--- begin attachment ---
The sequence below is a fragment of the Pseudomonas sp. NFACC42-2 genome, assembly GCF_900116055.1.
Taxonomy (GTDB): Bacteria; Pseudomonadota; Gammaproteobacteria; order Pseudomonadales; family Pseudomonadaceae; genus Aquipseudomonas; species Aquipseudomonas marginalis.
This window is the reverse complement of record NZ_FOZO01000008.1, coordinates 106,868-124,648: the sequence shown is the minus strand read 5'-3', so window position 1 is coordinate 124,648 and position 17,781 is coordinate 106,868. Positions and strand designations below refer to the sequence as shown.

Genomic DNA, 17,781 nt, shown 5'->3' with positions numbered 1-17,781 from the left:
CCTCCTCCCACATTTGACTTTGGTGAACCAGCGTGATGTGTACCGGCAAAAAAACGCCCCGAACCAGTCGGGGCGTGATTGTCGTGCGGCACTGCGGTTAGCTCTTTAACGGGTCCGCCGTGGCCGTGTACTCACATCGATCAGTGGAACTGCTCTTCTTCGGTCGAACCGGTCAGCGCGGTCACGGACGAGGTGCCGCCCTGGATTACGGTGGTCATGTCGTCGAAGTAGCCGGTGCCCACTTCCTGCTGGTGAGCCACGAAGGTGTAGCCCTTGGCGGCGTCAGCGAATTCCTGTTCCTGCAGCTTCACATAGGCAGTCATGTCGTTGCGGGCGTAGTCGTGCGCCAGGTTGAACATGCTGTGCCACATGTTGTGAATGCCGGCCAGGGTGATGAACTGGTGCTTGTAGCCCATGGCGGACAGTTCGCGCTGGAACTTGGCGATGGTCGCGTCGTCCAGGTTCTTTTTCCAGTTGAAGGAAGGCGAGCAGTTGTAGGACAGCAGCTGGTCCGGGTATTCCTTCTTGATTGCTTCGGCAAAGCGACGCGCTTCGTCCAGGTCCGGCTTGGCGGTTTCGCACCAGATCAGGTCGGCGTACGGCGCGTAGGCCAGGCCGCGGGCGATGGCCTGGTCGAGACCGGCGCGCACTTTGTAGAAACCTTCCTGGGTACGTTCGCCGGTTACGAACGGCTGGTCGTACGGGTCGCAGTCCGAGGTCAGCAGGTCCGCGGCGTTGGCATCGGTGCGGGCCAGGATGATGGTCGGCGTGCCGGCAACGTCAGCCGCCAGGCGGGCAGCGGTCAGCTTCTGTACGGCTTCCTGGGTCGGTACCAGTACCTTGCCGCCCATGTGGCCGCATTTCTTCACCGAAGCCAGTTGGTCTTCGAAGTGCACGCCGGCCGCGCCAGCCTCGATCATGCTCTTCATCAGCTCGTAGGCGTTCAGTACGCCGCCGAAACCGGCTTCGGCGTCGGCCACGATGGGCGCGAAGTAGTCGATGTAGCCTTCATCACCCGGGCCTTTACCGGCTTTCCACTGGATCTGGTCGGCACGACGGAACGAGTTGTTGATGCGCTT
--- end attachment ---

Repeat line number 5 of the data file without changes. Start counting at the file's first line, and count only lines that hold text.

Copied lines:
CCTCCTCCCACATTTGACTTTGGTGAACCAGCGTGATGTGTACCGGCAAAAAAACGCCCCGAACCAGTCGGGGCGTGATTGTCGTGCGGCACTGCGGTTAGCTCTTTAACGGGTCCGCCGTGGCCGTGTACTCACATCGATCAGTGGAACTGCTCTTCTTCGGTCGAACCGGTCAGCGCGGTCACGGACGAGGTGCCGCCCTGGATTACGGTGGTCATGTCGTCGAAGTAGCCGGTGCCCACTTCCTGCTGGTGAGCCACGAAGGTGTAGCCCTTGGCGGCGTCAGCGAATTCCTGTTCCTGCAGCTTCACATAGGCAGTCATGTCGTTGCGGGCGTAGTCGTGCGCCAGGTTGAACATGCTGTGCCACATGTTGTGAATGCCGGCCAGGGTGATGAACTGGTGCTTGTAGCCCATGGCGGACAGTTCGCGCTGGAACTTGGCGATGGTCGCGTCGTCCAGGTTCTTTTTCCAGTTGAAGGAAGGCGAGCAGTTGTAGGACAGCAGCTGGTCCGGGTATTCCTTCTTGATTGCTTCGGCAAAGCGACGCGCTTCGTCCAGGTCCGGCTTGGCGGTTTCGCACCAGATCAGGTCGGCGTACGGCGCGTAGGCCAGGCCGCGGGCGATGGCCTGGTCGAGACCGGCGCGCACTTTGTAGAAACCTTCCTGGGTACGTTCGCCGGTTACGAACGGCTGGTCGTACGGGTCGCAGTCCGAGGTCAGCAGGTCCGCGGCGTTGGCATCGGTGCGGGCCAGGATGATGGTCGGCGTGCCGGCAACGTCAGCCGCCAGGCGGGCAGCGGTCAGCTTCTGTACGGCTTCCTGGGTCGGTACCAGTACCTTGCCGCCCATGTGGCCGCATTTCTTCACCGAAGCCAGTTGGTCTTCGAAGTGCACGCCGGCCGCGCCAGCCTCGATCATGCTCTTCATCAGCTCGTAGGCGTTCAGTACGCCGCCGAAACCGGCTTCGGCGTCGGCCACGATGGGCGCGAAGTAGTCGATGTAGCCTTCATCACCCGGGCCTTTACCGGCTTTCCACTGGATCTGGTCGGCACGACGGAACGAGTTGTTGATGCGCTT